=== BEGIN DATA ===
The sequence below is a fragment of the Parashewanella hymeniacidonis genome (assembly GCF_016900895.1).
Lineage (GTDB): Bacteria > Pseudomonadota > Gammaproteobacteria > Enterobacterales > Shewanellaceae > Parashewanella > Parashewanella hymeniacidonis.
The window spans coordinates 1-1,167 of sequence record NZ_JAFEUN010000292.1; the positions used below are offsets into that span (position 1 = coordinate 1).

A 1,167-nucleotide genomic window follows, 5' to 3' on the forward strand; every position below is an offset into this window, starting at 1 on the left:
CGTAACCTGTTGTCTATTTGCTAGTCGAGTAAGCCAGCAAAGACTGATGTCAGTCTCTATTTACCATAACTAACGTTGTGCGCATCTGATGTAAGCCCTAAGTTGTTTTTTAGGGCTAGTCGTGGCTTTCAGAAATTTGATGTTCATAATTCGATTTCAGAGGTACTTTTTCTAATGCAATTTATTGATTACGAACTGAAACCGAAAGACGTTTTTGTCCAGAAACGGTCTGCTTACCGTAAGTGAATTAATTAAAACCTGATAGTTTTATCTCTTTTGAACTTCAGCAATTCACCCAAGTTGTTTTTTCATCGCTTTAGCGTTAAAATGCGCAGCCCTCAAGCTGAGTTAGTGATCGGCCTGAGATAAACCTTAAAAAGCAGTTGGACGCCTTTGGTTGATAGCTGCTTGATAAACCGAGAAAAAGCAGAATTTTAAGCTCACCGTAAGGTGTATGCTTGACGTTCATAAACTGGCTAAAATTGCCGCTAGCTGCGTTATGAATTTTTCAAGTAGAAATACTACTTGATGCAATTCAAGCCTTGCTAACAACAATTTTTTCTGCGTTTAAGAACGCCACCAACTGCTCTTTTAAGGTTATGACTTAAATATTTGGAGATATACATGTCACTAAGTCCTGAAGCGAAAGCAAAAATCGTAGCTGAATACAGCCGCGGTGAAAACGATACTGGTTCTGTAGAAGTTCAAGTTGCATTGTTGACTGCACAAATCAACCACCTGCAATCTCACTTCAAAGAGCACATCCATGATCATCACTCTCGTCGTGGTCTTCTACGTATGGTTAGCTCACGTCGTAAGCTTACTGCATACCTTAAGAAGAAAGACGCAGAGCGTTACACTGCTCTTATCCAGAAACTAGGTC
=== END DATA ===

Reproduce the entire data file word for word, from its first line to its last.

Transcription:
The sequence below is a fragment of the Parashewanella hymeniacidonis genome (assembly GCF_016900895.1).
Lineage (GTDB): Bacteria > Pseudomonadota > Gammaproteobacteria > Enterobacterales > Shewanellaceae > Parashewanella > Parashewanella hymeniacidonis.
The window spans coordinates 1-1,167 of sequence record NZ_JAFEUN010000292.1; the positions used below are offsets into that span (position 1 = coordinate 1).

A 1,167-nucleotide genomic window follows, 5' to 3' on the forward strand; every position below is an offset into this window, starting at 1 on the left:
CGTAACCTGTTGTCTATTTGCTAGTCGAGTAAGCCAGCAAAGACTGATGTCAGTCTCTATTTACCATAACTAACGTTGTGCGCATCTGATGTAAGCCCTAAGTTGTTTTTTAGGGCTAGTCGTGGCTTTCAGAAATTTGATGTTCATAATTCGATTTCAGAGGTACTTTTTCTAATGCAATTTATTGATTACGAACTGAAACCGAAAGACGTTTTTGTCCAGAAACGGTCTGCTTACCGTAAGTGAATTAATTAAAACCTGATAGTTTTATCTCTTTTGAACTTCAGCAATTCACCCAAGTTGTTTTTTCATCGCTTTAGCGTTAAAATGCGCAGCCCTCAAGCTGAGTTAGTGATCGGCCTGAGATAAACCTTAAAAAGCAGTTGGACGCCTTTGGTTGATAGCTGCTTGATAAACCGAGAAAAAGCAGAATTTTAAGCTCACCGTAAGGTGTATGCTTGACGTTCATAAACTGGCTAAAATTGCCGCTAGCTGCGTTATGAATTTTTCAAGTAGAAATACTACTTGATGCAATTCAAGCCTTGCTAACAACAATTTTTTCTGCGTTTAAGAACGCCACCAACTGCTCTTTTAAGGTTATGACTTAAATATTTGGAGATATACATGTCACTAAGTCCTGAAGCGAAAGCAAAAATCGTAGCTGAATACAGCCGCGGTGAAAACGATACTGGTTCTGTAGAAGTTCAAGTTGCATTGTTGACTGCACAAATCAACCACCTGCAATCTCACTTCAAAGAGCACATCCATGATCATCACTCTCGTCGTGGTCTTCTACGTATGGTTAGCTCACGTCGTAAGCTTACTGCATACCTTAAGAAGAAAGACGCAGAGCGTTACACTGCTCTTATCCAGAAACTAGGTC